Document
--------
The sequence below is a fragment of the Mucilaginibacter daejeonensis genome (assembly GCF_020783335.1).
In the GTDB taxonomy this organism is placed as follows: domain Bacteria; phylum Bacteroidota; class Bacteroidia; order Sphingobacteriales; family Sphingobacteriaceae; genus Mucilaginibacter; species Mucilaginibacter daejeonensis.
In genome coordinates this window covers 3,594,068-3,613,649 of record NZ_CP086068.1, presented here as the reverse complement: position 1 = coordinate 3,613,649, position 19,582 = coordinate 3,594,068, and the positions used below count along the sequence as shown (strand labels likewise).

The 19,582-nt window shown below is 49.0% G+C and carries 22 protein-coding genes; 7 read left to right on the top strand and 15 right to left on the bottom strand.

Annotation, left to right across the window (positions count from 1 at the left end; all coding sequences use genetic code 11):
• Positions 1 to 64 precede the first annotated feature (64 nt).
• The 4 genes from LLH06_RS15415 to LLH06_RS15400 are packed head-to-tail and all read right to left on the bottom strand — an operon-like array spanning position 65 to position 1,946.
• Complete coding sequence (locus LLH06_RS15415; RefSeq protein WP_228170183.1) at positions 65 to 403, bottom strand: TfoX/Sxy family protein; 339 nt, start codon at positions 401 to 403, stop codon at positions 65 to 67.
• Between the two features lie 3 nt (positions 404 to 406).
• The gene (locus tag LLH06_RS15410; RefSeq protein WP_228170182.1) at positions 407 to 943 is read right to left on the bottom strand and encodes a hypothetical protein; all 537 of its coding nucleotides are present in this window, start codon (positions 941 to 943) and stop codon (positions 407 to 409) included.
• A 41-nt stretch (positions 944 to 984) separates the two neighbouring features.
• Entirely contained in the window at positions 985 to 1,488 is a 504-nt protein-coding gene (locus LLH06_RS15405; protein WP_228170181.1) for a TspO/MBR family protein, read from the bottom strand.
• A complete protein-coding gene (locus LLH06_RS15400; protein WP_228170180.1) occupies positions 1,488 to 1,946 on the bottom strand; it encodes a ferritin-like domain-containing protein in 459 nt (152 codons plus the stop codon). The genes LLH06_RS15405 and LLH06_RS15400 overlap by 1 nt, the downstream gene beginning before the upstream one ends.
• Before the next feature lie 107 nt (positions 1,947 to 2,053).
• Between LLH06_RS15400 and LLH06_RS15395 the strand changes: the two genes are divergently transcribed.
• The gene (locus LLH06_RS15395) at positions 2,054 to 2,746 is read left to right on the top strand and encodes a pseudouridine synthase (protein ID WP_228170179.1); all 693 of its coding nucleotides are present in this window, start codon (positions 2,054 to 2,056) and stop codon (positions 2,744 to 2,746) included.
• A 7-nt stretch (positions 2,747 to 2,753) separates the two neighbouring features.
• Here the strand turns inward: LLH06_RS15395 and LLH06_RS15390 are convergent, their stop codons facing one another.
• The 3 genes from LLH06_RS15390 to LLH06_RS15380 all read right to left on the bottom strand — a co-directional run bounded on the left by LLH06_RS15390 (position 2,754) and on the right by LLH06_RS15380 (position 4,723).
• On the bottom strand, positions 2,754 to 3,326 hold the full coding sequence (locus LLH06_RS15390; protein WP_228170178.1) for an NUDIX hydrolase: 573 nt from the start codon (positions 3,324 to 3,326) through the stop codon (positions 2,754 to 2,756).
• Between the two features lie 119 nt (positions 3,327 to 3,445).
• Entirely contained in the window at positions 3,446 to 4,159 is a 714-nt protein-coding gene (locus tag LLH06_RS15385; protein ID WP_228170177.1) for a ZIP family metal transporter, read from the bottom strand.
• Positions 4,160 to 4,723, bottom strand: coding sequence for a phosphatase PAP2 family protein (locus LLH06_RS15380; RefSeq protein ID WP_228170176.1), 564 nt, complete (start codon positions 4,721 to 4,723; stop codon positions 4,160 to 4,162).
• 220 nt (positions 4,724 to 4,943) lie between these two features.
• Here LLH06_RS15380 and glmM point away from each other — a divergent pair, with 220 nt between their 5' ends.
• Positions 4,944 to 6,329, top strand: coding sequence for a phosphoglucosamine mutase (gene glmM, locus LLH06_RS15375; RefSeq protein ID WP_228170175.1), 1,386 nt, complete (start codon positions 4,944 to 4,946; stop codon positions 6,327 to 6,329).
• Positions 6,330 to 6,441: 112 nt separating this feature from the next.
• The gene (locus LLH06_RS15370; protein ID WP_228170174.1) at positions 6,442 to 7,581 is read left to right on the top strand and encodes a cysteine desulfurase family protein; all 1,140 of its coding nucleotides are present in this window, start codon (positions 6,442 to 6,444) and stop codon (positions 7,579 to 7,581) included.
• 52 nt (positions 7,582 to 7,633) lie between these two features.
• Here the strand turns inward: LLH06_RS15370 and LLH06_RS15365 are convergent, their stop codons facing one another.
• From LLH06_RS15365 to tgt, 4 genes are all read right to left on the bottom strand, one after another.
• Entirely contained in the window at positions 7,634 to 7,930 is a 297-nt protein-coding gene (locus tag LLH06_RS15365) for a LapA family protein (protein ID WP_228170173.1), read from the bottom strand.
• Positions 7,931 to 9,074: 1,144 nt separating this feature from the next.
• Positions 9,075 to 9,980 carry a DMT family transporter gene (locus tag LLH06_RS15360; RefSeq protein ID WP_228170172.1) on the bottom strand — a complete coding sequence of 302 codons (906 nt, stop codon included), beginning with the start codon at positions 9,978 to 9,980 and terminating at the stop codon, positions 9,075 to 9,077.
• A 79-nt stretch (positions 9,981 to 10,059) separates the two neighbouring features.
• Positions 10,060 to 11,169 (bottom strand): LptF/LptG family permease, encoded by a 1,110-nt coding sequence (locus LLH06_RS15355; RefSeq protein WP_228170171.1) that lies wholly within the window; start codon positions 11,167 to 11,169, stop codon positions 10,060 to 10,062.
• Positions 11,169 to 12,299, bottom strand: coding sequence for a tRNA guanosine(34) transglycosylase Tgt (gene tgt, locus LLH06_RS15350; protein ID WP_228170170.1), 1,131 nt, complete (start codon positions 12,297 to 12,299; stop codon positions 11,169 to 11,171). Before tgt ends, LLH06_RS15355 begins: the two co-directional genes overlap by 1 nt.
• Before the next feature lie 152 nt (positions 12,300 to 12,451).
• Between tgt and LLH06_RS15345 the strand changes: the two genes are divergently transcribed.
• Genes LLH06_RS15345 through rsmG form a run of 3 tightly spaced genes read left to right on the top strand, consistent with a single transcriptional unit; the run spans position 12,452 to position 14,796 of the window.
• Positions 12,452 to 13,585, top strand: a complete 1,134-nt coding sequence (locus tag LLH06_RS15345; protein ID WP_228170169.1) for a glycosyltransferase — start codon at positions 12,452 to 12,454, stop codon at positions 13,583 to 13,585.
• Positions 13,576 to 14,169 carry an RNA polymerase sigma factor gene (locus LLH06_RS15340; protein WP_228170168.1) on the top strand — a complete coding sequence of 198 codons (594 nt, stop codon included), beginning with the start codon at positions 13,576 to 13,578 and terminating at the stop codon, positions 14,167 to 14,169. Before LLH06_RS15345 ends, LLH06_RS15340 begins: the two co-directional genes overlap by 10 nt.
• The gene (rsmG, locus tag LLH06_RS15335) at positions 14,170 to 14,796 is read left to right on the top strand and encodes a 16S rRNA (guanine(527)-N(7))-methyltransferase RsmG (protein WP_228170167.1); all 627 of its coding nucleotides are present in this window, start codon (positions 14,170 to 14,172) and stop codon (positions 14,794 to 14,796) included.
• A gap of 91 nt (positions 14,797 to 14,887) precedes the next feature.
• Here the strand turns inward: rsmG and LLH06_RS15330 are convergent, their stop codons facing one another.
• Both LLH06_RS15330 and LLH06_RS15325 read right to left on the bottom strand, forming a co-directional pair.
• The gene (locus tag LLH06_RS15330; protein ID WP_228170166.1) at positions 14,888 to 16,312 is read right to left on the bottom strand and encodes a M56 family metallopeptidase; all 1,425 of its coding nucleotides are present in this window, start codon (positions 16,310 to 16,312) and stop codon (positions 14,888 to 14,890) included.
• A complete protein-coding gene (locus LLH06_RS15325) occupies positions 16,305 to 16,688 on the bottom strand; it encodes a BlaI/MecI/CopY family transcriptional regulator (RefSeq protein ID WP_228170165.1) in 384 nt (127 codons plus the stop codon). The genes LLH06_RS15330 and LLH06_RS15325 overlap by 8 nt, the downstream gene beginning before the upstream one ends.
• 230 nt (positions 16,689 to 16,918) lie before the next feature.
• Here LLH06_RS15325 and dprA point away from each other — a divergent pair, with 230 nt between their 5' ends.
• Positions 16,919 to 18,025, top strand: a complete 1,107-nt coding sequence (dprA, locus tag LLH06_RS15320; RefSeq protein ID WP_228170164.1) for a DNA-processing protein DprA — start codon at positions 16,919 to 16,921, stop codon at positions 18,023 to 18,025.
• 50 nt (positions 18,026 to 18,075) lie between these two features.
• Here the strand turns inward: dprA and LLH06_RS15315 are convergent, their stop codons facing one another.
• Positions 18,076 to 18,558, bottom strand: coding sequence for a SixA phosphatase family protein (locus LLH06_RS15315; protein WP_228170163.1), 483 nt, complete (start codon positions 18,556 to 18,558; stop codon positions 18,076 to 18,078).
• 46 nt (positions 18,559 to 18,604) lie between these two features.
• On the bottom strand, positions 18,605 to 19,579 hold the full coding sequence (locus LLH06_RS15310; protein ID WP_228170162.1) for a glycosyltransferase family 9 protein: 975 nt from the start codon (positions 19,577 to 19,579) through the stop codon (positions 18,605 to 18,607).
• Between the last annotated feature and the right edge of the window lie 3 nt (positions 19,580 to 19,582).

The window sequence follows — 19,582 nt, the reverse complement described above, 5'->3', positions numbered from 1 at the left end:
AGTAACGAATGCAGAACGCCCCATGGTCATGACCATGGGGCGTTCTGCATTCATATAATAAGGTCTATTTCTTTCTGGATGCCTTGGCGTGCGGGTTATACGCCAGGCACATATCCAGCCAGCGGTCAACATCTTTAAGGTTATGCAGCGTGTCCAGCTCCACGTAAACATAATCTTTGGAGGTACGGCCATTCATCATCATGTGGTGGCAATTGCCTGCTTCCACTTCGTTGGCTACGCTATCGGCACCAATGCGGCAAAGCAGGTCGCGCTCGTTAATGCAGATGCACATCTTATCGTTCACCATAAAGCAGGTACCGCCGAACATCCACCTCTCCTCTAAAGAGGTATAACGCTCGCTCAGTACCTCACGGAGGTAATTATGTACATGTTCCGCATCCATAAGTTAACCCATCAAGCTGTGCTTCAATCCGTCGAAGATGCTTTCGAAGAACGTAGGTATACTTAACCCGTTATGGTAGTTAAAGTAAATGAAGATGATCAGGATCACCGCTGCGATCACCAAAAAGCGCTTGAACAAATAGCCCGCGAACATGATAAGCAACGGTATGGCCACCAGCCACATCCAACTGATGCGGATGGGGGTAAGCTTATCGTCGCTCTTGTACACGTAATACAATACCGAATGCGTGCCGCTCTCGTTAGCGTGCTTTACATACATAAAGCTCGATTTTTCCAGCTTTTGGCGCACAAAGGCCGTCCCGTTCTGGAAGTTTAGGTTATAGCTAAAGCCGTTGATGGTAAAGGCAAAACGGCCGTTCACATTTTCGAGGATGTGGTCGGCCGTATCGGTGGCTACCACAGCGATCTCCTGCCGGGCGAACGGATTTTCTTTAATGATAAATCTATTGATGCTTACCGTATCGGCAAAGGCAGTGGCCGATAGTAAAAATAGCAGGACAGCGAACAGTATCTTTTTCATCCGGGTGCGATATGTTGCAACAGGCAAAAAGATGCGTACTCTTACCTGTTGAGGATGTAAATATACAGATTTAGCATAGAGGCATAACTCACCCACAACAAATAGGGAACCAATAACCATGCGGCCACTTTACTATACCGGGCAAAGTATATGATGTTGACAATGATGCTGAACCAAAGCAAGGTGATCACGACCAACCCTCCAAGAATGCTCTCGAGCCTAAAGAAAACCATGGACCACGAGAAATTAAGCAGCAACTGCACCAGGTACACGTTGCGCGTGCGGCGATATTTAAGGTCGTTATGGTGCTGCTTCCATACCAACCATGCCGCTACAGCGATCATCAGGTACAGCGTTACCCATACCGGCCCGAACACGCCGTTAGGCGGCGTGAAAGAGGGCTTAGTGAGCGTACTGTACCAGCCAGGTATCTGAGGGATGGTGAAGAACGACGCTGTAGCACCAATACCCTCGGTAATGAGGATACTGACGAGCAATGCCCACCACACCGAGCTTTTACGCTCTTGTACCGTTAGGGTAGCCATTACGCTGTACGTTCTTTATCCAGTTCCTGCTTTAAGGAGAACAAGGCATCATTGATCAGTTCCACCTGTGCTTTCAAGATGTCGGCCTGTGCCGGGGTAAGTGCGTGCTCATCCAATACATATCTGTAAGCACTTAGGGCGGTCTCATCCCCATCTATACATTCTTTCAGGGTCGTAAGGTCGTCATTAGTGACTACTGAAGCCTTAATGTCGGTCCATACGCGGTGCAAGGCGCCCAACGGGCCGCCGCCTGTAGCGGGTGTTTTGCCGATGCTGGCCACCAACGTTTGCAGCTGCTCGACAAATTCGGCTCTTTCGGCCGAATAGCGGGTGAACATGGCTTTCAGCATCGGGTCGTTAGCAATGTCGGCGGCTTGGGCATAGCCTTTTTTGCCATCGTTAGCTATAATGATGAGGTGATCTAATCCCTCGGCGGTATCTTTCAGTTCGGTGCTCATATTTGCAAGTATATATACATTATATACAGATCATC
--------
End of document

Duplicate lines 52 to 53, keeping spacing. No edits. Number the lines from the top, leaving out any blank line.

• 50 nt (positions 18,026 to 18,075) lie between these two features.
• Here the strand turns inward: dprA and LLH06_RS15315 are convergent, their stop codons facing one another.